Deltassist is facing a funding shortage for its seniors’ programs, as United Way decided not to renew a funding grant after it ends in 2020. (Grace Kennedy photo)

Deltassist looking to city to support seniors’ programs

Deltassist’s core funding from United Way is being eliminated by 2020

Deltassist is looking to the city to support its seniors programs, after United Way said it will not renew its grant to the organization.

“It’s a real problem,” said Julie Chadwick, executive director of Deltassist.

Chadwick said United Way’s United in Change funding has supported Deltassist’s phone shopping and daily phone support programs, as well as portions of the seniors counselling and information and referral services for years.

The last United in Change funding grant was issued in 2016, and was set to end in 2019. Fifty per cent of the yearly amount will be available in 2019, but funding will be completely eliminated in 2020.

According to an email from United Way president and CEO Michael McKnight, United Way will be re-imagining the United in Change grants to allow the society to be “more adaptable and responsive to local emerging issues.” The organization will be working with communities to figure out how those grants can best be changed.

However, that does mean the money won’t be available to support Deltassist’s seniors’ programs in the meantime.

“We understand that United Way needs to change their direction, so that’s their choice to do that,” she continued. “It’s just going to be affecting us, in that way.”

To fill the need created by the end of the United in Change grant, Deltassist has reached out to the city to add an additional $75,000 per year to its annual grant. Deltassist currently receives $64,000 from the city.

RELATED: Deltassist bread program helps feed people in need

“We provide the main social services in Delta, across the age range,” Chadwick said. “And we have for a long time. And that money has allowed us to [help] a lot of seniors.

“Our population in Delta continues to age,” she continued. “So there’s going to be more people that are going to be needing those services.”

In addition to the request for more funding, Deltassist is also asking the city to help them appeal to the provincial government to increase funding for the province’s Better at Home program. The funding is administered province-wide by United Way to service providers like Deltassist in more than 90 communities.

Over the past six years, this has become Deltassist’s most-needed service for seniors. The program offers non-medical supports such as light housekeeping, basic home repair, yard work and rides to medical appointments for a fee. Seniors on fixed or limited incomes receive subsidized support.

However, there isn’t enough subsidized funding to go around, Chadwick explained.

“There’s a certain amount of funding available for subsidies, and when that runs out, then we can’t take on any more clients,” she said.

This year, Chadwick said, Deltassist has had to reduce services to subsidized seniors, and it has more than 40 new clients on the wait list for subsidies.

Chadwick said Deltassist has talked with local MLAs Ian Paton and Ravi Kahlon about the insufficient funding, and said both will be bringing these concerns to the legislature in the fall. Deltassist has also sent a letter to Delta MP Carla Qualtrough and the B.C. Seniors’ Advocate.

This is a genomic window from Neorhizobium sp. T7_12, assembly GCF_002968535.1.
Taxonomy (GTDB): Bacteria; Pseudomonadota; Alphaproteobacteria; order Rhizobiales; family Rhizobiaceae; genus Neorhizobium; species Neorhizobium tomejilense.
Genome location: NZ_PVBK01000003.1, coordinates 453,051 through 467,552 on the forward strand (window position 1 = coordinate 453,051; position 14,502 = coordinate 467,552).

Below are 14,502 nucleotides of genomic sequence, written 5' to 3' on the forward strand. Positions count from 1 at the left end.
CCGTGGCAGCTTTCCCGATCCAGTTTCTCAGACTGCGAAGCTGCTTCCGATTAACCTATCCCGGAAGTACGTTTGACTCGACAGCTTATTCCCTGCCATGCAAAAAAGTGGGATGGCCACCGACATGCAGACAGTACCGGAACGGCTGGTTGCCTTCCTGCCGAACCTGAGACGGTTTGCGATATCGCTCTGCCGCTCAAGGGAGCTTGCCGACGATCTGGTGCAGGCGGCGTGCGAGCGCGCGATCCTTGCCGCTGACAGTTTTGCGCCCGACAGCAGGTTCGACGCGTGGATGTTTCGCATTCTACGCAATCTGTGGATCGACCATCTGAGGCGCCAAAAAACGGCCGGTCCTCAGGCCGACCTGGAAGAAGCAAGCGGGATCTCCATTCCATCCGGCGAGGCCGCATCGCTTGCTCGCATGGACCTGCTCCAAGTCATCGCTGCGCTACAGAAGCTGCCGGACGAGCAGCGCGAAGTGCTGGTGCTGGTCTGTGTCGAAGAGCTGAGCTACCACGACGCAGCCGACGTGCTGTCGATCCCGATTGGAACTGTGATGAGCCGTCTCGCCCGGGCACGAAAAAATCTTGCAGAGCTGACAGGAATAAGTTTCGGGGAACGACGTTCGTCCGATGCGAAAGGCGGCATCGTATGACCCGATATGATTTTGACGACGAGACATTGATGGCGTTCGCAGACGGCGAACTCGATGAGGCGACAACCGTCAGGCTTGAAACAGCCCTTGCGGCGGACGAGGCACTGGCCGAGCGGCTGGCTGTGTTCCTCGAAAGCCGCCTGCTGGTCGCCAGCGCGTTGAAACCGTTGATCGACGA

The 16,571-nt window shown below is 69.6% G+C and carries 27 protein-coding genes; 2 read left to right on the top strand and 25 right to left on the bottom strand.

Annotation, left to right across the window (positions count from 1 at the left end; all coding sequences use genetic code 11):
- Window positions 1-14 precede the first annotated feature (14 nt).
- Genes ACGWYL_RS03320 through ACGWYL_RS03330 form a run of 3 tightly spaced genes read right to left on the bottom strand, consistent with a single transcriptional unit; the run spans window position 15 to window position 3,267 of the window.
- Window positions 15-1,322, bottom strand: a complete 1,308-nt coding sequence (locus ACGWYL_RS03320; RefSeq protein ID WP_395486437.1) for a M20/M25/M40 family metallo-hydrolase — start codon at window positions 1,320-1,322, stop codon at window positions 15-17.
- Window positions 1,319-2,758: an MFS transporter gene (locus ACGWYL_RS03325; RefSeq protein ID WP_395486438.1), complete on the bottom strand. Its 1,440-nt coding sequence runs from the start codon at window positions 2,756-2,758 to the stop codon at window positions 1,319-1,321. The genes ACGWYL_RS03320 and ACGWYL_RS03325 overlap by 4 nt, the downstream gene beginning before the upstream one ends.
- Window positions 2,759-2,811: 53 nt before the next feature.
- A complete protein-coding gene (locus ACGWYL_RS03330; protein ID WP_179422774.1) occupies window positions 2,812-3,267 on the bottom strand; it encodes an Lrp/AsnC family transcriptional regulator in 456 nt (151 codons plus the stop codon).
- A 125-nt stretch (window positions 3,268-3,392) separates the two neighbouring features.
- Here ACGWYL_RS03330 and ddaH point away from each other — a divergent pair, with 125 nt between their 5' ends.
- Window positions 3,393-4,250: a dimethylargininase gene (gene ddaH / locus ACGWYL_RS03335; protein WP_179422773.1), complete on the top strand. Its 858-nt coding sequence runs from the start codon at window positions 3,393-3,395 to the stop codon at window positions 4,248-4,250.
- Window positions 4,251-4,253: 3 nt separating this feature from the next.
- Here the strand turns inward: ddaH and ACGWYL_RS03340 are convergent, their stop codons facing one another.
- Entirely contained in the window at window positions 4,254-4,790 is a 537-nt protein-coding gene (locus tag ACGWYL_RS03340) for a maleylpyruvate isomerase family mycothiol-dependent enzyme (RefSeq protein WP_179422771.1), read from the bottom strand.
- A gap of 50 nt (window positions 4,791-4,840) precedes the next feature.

“It costs way more for somebody to go into assisted living,” Chadwick said. “It’s just hugely expensive. So to maintain people in an environment they’re familiar with, that they feel comfortable in … it’s just all around better, as long as it can be done.”

Deltassist sent a letter to council on Aug. 3, requesting the $75,000 increase in financial support and the appeal to the provincial government. Delta staff noted in the correspondence that they are reviewing Deltassist’s requests, and will bring a report to council with their recommendations.



grace.kennedy@northdeltareporter.com

Like us on Facebook and follow us on Twitter

Get local stories you won't find anywhere else right to your inbox.
Sign up here

Just Posted

Surrey MLA says she’s still in the dark about RCMP investigation

More than three months have passed since Jinny Sims resigned as minister of citizens’ service on Oct. 4

Closures planned for Pattullo Bridge to test early warning systems for earthquakes

TransLink recently installed early seismic warning, wind monitoring systems

North Delta crime beat, week of Jan. 12

A selection of property crimes submitted weekly by the Delta Police Department

South Delta crime beat, week of Jan. 12

A selection of property crimes submitted weekly by the Delta Police Department

Four things ‘not’ to do if you run into Prince Harry and Meghan in B.C.

Here is a list of some things you definitely should NOT do, according to the BBC

B.C. RCMP spent roughly $750K on massive manhunt for Port Alberni men

Manitoba RCMP helped with 17-day search through the province’s northern terrain

Much-raided Langley animal rescue society loses registered charitable status

Revoked following an audit by Canada Revenue Agency, records show

Future space homes could be made of mushrooms

NASA explores use of fungi to build structures in space

Youth hit with gun butt during fight at Lower Mainland mall

RCMP are investigating the fight between two groups of youths

Weather warning: 80 mm of rain expected overnight in Metro Vancouver

Environment Canada is urging caution when driving

Man killed by police in Lytton called 911, asking to be shot: RCMP

Howard Schantz, also known as Barry Schantz was killed following a standoff at his Lytton home

Canadian public health agencies ramping up preparations in response to new virus

Health officials have said there are no confirmed cases of the emerging coronavirus in Canada

Most Read